Took a walk down by the riverside where, for about three miles, there’s a narrow strip of woodland no more than 200 feet wide and a comparably narrow strip of occasionally mowed vegetation between the river and railroad tracks. On the other side of the tracks is an industrial area with some houses mixed in. Although the strip has a good population of gray squirrels, chipmunks and cottontail rabbits – and an occasional woodchuck, it’s not a place where anyone would expect to see larger critters other than wandering dogs and housecats.
So, on this day I was surprised to see a white-tailed deer standing at the edge of the wooded strip.
Took a few photos as a second deer joined the first. Both deer were bucks with antlers clearly visible.
As I walked closer, the deer gradually walked into the dense woodland and stood watching me go past. The woodland is comprised of silver maple and a host of other species including invasive exotic species like Norway maple and Ailanthus. But the densest cover for the deer is the thick understory of invasive Japanese knotweed, which deer won’t eat.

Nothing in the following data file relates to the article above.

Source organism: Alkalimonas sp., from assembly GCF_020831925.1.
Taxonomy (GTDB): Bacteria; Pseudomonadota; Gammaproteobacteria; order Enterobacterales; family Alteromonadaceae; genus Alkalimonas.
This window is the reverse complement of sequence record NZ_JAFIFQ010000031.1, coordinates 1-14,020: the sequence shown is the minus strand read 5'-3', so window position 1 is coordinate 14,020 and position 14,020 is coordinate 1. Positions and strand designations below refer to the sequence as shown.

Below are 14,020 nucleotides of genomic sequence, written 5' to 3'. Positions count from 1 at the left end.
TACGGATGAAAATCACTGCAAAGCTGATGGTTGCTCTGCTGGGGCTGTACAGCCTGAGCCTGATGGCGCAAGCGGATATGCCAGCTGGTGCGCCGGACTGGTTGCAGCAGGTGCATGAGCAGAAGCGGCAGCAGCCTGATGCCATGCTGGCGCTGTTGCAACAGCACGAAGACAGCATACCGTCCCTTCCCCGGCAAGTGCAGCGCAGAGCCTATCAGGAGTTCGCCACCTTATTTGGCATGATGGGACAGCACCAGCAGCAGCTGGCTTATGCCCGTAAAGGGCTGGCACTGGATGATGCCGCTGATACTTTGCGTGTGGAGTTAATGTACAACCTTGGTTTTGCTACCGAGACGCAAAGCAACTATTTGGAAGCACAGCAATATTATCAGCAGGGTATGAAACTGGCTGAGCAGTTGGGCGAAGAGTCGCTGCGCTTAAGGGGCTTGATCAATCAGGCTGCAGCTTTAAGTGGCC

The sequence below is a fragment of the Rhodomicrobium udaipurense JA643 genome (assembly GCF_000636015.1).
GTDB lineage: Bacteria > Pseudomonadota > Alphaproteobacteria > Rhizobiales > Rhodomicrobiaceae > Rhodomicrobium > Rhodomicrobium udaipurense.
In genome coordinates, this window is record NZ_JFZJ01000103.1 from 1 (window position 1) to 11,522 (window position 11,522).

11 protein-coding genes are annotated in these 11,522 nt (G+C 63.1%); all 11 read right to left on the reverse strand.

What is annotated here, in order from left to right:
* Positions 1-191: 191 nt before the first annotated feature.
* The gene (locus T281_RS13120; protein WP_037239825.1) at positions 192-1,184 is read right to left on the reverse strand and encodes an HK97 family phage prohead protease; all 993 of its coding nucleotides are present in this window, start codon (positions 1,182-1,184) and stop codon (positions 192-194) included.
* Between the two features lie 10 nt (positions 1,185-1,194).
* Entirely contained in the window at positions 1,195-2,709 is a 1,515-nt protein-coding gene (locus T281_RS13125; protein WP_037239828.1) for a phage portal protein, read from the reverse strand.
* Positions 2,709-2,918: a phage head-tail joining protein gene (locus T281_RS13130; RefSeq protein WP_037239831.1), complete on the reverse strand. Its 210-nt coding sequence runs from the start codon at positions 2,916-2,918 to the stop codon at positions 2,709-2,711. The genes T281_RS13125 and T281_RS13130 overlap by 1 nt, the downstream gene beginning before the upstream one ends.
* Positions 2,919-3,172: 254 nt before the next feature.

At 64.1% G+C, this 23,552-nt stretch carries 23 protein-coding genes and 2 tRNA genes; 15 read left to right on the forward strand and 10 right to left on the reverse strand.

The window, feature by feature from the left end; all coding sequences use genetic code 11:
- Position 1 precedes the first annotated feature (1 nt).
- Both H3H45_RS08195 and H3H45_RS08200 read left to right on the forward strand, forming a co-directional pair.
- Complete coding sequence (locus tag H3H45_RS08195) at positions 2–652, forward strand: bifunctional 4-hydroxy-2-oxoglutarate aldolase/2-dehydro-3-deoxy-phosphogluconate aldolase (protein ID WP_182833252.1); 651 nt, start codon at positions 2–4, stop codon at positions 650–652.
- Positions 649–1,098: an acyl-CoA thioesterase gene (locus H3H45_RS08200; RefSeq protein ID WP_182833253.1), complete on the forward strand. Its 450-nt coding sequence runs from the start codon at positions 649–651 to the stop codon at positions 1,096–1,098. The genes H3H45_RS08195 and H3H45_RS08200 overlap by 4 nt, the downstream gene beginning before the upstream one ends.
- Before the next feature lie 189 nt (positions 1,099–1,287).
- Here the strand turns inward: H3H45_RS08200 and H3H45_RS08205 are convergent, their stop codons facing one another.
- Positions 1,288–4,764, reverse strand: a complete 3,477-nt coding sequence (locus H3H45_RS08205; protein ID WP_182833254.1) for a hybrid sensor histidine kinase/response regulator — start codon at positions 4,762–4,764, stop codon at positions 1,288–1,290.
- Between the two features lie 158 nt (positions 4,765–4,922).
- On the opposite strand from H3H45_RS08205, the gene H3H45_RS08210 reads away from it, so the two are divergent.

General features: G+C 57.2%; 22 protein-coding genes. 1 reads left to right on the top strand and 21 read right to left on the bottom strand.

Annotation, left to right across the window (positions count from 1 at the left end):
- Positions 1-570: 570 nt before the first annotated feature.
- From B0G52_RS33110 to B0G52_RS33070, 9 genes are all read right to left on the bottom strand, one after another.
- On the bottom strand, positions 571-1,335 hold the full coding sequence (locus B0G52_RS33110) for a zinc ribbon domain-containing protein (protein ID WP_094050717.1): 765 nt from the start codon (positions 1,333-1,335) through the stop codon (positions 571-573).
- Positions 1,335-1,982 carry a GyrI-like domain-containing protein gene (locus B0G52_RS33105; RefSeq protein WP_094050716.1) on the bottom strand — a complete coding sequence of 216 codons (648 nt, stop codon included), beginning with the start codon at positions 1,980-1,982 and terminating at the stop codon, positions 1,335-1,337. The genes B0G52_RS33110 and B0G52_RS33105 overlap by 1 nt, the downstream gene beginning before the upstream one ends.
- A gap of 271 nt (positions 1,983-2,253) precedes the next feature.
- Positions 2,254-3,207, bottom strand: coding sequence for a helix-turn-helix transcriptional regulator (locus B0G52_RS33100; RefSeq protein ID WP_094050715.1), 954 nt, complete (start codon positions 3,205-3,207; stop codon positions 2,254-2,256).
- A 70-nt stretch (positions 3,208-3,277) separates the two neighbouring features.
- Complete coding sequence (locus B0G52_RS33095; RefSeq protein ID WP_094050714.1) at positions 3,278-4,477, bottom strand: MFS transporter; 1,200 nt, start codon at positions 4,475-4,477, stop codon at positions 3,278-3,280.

White-tailed deer are very adaptable animals evidenced by the high population densities they can reach in suburban areas. These two bucks bring a host of questions to mind: How long have the bucks been here? How far do they travel beyond this narrow strip, or do they spend all their time here? Are there does there too? Will the bucks leave; and if they do, where will they go? How many people have seen them?
If I was a bow hunter – which I’m not – these two bucks might tempt me to spend more time in this narrow strip of woodland and perhaps to hunt there.